1. Participants were recruited from the local community using online advertisements (Craigslist, Facebook Long-COVID support groups), flyers, word of mouth, and referrals from healthcare providers and post-COVID clinics. Phone screens were completed for 169 participants. Of those, 61 provided written informed consent and completed the in-person screening visit. Three were no longer eligible after the screening visit and one declined to continue participation. Inclusion criteria: (1) adults between 18 and 75 years; (2) ability to provide informed consent; (3) documented diagnosis of COVID-19 >6 weeks ago OR no history of COVID-19 with a negative antigen test at the screening visit. Exclusion criteria: (1) any confounding neurological, psychiatric, or medical disorders; (2) any current/past severe substance use disorder (Diagnostic and Statistical Manual of Mental Disorders 5), except for tobacco/cannabis; (3) pregnancy/breast-feeding. All participants underwent a structured medical history, physical/neurological examination, and urine toxicology screening. All provided written informed consent and the protocol was approved by the University of Maryland, Baltimore Institutional Review Board. Demographic data were compared between groups using aChi-Square test, b t-Test, or cFisher’s Exact Test-tests as appropriate. dIndex of Social Position (ISP) was calculated using the Hollingshead Four Factor Index of Socioeconomic Status [4]. eIncludes two PASC participants that used cannabidiol. fChronic Obstructive Pulmonary Disease.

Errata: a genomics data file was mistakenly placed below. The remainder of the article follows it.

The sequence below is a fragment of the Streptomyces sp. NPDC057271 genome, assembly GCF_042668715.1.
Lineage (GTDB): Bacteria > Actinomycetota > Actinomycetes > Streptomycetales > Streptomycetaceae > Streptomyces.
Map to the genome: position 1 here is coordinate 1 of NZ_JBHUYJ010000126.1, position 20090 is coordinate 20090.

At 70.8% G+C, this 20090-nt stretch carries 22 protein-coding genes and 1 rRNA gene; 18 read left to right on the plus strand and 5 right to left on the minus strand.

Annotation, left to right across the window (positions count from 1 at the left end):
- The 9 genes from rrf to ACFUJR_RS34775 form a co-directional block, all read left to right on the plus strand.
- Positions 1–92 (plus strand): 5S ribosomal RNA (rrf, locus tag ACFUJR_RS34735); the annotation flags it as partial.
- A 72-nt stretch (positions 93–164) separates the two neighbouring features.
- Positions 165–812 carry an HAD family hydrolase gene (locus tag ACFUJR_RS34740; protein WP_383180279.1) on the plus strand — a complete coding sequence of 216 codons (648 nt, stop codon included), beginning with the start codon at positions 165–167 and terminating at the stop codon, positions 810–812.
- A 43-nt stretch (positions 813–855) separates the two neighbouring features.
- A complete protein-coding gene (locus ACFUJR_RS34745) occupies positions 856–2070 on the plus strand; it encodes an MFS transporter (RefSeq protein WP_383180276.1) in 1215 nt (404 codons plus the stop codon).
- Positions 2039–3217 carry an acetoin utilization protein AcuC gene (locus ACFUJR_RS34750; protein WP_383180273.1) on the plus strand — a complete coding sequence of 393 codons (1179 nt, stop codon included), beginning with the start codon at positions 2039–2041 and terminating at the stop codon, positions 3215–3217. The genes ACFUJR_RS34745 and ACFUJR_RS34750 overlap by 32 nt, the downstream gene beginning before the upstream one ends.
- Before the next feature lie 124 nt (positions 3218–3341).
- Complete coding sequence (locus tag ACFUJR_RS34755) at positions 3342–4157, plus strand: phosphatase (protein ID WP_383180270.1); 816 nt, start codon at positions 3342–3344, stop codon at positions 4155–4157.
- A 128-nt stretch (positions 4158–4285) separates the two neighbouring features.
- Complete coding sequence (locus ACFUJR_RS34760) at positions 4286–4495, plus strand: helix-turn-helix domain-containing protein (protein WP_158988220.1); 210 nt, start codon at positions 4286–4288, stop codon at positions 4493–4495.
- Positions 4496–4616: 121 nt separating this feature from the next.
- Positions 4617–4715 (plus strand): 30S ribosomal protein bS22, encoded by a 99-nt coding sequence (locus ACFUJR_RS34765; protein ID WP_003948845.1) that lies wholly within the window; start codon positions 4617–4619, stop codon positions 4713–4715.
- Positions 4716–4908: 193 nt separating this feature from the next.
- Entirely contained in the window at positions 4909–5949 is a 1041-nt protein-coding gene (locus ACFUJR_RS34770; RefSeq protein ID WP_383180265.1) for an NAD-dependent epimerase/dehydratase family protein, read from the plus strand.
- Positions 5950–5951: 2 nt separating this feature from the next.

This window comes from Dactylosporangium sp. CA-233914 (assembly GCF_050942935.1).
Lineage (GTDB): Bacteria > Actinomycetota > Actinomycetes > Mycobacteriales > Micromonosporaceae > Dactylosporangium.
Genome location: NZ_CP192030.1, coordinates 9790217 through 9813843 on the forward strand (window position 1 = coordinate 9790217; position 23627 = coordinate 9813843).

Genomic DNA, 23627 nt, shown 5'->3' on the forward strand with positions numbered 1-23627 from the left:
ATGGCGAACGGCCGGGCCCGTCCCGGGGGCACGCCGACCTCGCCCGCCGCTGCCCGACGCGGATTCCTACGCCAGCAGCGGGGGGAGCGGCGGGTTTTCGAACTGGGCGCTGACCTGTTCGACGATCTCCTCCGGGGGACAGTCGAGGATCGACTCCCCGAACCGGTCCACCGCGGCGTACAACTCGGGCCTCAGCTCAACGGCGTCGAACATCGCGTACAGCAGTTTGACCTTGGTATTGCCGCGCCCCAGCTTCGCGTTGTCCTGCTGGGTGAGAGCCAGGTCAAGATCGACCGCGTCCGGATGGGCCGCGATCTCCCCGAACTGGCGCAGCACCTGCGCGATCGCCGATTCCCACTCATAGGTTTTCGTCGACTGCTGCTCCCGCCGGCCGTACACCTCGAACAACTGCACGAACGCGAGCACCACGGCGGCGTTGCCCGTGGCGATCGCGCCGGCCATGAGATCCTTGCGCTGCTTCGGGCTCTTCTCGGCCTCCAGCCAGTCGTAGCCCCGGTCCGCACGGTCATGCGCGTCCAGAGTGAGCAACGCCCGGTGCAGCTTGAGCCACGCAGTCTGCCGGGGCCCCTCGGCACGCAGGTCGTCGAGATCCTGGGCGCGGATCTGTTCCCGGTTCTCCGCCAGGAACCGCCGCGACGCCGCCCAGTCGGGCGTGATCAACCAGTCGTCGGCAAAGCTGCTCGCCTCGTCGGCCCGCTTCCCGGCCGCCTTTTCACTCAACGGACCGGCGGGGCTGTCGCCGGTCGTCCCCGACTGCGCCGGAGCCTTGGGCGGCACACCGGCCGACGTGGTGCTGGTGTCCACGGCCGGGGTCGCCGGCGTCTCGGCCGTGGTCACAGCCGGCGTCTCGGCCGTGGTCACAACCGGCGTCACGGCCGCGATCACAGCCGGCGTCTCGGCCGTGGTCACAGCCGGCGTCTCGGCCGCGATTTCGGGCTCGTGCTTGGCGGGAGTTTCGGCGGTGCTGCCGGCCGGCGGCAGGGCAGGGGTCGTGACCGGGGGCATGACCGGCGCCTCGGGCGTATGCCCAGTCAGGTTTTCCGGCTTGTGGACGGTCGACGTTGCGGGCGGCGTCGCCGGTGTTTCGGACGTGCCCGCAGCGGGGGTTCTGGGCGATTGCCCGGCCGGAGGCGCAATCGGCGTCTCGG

COVID-19 history and PASC symptoms

The average time since diagnosis was 219 ± 134 days, and 10 participants were hospitalized requiring supplemental oxygen therapy (Table 2). The most frequently reported PASC symptoms were concentration problems (89.7%), fatigue (82.8%), memory problems (79.3%), and depression/anxiety (69.0%).

Table 2:

COVID-19 History (Number, Mean ± Standard Deviation or range).

COVID-19 history PASC
Days since diagnosis [range] 219 ± 134 [42–484]
Hospitalized/non-hospitalized 10/20
7-Point endpoint scale a
1/2/3/4/5/6/7 0/2/5/3/0/0/20
COVID-19 treatments
Low-flow/high-flow O2 6/3
Ventilator/ECMO 2/1
Steroidb/remdesivir 16/6
Monoclonal antibodyc 3
Anticoagulantd/antibiotice 1/5
Current PASC symptoms %Total [% mild/% moderate/% severe]
Concentration problems 89.7 [24.1/51.7/13.8]
Fatigue 82.8 [44.8/27.6/10.3]
Memory problems 79.3 [20.7/37.9/20.7]
Depression or anxiety 69.0 [13.8/31.0/24.1]
Confusion 62.1 [6.9/13.8/41.4]
Sleep disturbances 62.1 [24.1/20.7/17.2]
Myalgia 58.6 [6.9/31.0/20.7]
Headaches 55.2 [13.8/34.5/6.9]
Dizziness 55.2 [13.8/13.8/27.6]
Gait disorder 51.7 [3.4/17.2/31.0]
Visual disturbances 48.3 [6.9/20.7/20.7]
Paresthesia 44.8 [13.8/13.8/17.2]
Lightheadedness 44.8 [10.3/17.2/17.2]
Coordination problems 41.4 [0.0/24.1/17.2]
Hyposmia 27.6 [3.4/10.3/13.8]
Dysgeusia 27.6 [6.9/6.9/13.8]
Urinary problems 24.1 [3.4/3.4/17.2]
Postural instability 13.8 [3.4/6.9/3.4]
Other neurological 13.8 [0.0/3.4/10.3]

  1. All PASC participants provided a detailed COVID-19 history. All but one completed a PASC current symptom severity questionnaire. aAcute COVID-19 severity was measured by the 7-Point Endpoint Scale [15]: (1) Death; (2) Hospitalized, requiring invasive mechanical ventilation/ECMO; (3) Hospitalized, requiring non-invasive ventilation/high flow oxygen; (4) Hospitalized, requiring low flow supplemental oxygen; (5) Hospitalized, not requiring supplemental oxygen, requiring ongoing medical care; (6) Hospitalized, not requiring supplemental oxygen, no longer requiring ongoing medical care; (7) Not Hospitalized. bDexamethasone, Prednisone, Methylprednisolone, or Hydrocortisone. cBamlanivimab or Etesevimab. dElliquis. eAzithromycin or Ceftriaxone.

NIHTB-Emotional Battery